The Clocks That Have Not Been Taken Down

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Yesterday I watched an interview about Cyprus on TV,
This made me think about the Green Line
It made me remember that our houses have been deserted;
That someone threw our personal belongings
In the rubbish bin twenty-two years ago;
That other people live in our house now.
As I lay in bed with my eyes shut
I thought of our old clock which we rescued from the village;
It hangs on a wall of a coffee shop in Gastouni*
It has been hanging there since 1975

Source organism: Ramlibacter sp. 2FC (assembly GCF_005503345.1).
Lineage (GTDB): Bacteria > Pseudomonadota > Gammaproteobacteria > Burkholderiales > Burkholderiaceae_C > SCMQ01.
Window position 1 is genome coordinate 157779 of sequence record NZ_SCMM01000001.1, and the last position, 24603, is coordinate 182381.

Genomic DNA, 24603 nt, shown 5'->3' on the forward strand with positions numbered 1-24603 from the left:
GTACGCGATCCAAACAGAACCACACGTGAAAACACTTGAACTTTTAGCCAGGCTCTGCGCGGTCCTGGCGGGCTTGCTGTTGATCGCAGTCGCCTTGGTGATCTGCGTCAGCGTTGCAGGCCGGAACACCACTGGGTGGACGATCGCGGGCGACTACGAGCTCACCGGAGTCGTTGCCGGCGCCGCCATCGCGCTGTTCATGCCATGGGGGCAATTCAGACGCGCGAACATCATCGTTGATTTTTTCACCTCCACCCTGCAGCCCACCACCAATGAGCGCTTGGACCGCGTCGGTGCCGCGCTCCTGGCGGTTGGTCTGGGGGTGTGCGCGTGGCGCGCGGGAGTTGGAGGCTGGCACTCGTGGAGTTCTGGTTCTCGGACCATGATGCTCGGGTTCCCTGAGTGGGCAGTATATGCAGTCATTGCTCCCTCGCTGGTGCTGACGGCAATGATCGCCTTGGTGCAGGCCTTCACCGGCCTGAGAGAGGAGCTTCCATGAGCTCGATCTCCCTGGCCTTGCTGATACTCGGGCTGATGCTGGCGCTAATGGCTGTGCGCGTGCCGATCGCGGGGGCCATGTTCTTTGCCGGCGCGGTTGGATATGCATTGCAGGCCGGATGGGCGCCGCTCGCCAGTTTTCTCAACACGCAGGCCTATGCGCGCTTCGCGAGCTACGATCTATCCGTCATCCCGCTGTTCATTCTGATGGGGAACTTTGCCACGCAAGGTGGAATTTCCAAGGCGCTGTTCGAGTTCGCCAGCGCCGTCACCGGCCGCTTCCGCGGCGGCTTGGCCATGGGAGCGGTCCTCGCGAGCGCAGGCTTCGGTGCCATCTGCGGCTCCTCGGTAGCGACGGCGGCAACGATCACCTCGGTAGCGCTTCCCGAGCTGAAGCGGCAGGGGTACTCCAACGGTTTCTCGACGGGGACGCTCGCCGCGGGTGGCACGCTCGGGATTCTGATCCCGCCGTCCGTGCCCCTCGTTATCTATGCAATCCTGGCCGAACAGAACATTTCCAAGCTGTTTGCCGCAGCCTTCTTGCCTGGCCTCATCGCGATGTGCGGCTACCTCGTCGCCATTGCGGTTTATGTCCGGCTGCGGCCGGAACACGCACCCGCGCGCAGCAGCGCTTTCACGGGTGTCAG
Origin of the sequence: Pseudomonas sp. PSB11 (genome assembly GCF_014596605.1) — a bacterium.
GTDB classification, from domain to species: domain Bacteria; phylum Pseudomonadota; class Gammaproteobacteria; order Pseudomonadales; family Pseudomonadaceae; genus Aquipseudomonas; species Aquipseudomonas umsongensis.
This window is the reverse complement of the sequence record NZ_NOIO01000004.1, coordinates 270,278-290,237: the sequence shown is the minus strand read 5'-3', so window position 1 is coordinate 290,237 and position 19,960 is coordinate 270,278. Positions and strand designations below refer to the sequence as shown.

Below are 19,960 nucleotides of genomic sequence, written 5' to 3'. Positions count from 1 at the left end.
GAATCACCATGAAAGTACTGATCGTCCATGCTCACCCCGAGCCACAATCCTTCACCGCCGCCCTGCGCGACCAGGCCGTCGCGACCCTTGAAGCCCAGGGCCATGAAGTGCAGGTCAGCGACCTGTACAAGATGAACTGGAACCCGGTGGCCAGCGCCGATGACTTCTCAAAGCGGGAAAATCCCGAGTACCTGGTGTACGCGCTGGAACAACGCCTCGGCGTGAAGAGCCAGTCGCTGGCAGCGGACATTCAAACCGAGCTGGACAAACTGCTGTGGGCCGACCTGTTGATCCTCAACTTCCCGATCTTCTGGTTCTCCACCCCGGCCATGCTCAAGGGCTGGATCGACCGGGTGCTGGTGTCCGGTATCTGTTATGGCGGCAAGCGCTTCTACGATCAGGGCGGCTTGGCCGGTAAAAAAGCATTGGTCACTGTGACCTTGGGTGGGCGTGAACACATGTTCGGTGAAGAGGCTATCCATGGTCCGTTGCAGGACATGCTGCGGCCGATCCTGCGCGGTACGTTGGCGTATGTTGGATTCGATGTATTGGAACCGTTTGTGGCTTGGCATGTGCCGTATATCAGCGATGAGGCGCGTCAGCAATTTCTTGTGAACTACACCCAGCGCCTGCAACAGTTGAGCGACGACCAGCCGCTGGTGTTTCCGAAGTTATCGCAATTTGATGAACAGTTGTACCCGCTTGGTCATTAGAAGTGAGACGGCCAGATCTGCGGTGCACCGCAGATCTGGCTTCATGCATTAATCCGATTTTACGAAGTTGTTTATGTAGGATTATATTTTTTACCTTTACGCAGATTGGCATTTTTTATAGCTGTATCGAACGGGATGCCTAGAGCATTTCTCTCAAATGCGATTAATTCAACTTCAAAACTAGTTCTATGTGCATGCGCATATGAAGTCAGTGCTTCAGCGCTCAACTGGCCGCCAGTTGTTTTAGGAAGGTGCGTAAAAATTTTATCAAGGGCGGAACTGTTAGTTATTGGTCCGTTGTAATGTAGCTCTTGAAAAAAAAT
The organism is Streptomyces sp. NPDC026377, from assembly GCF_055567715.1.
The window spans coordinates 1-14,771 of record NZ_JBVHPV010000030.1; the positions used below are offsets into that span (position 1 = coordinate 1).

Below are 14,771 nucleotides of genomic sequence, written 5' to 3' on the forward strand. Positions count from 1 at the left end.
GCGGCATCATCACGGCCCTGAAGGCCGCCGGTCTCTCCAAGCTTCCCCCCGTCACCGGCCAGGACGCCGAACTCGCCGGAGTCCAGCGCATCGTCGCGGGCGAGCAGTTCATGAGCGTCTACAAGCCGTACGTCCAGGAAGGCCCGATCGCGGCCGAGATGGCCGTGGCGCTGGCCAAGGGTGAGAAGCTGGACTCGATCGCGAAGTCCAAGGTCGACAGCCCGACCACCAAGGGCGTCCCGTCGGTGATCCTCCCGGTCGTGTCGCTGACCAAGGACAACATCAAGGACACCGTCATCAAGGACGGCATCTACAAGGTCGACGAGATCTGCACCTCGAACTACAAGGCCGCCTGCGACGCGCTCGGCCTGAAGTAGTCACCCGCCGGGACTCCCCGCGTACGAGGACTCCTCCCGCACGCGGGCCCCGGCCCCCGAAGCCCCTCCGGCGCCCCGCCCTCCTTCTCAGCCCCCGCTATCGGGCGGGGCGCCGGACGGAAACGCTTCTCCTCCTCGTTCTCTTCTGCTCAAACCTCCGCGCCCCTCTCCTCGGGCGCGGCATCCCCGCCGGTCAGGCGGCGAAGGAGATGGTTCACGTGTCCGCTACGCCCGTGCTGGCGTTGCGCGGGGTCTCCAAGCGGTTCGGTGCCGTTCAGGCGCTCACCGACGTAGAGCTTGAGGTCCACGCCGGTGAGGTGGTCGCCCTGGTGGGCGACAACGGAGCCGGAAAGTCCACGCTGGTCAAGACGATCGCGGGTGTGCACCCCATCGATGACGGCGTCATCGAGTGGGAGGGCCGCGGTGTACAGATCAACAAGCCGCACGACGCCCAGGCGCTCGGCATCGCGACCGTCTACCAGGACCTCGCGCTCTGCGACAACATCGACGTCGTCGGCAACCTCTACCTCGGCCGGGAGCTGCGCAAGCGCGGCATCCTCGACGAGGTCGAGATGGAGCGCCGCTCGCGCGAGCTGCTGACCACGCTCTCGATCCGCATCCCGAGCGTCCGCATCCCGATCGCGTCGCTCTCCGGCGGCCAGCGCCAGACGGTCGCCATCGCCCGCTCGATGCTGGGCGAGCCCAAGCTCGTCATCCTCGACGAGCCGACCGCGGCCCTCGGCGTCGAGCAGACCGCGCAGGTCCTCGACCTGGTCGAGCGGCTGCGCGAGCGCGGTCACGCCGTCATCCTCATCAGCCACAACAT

I’d like to go there and buy it
It is the only thing left which reminds me of our house.

I remember the sound of its ticks
And how it chimed every hour
It now ticks in that coffee shop
But nobody loves that clock, or thinks of it as I do;
Nobody longs for the sound of its ticks or for the sight of it;
I imagined its sound tick – tack tick – tack
First in our house- next to the pictures of the last supper,
the wealthy man with the poor man –
And then in the coffee shop in Gastouni.

These are the things I think about when everybody else goes
To their family home for Easter ,
To their childhood memories
To the clocks that have not been taken down
And still tick in the same houses.
All towns are alien to me
And I always feel that a part of me is missing
It’s somewhere else
It’s in a place I have no access to
It’s constantly missing
I’m constantly insufficient
Like an incomplete musical metre
which never ends……..

(c) Andrea Demetriou

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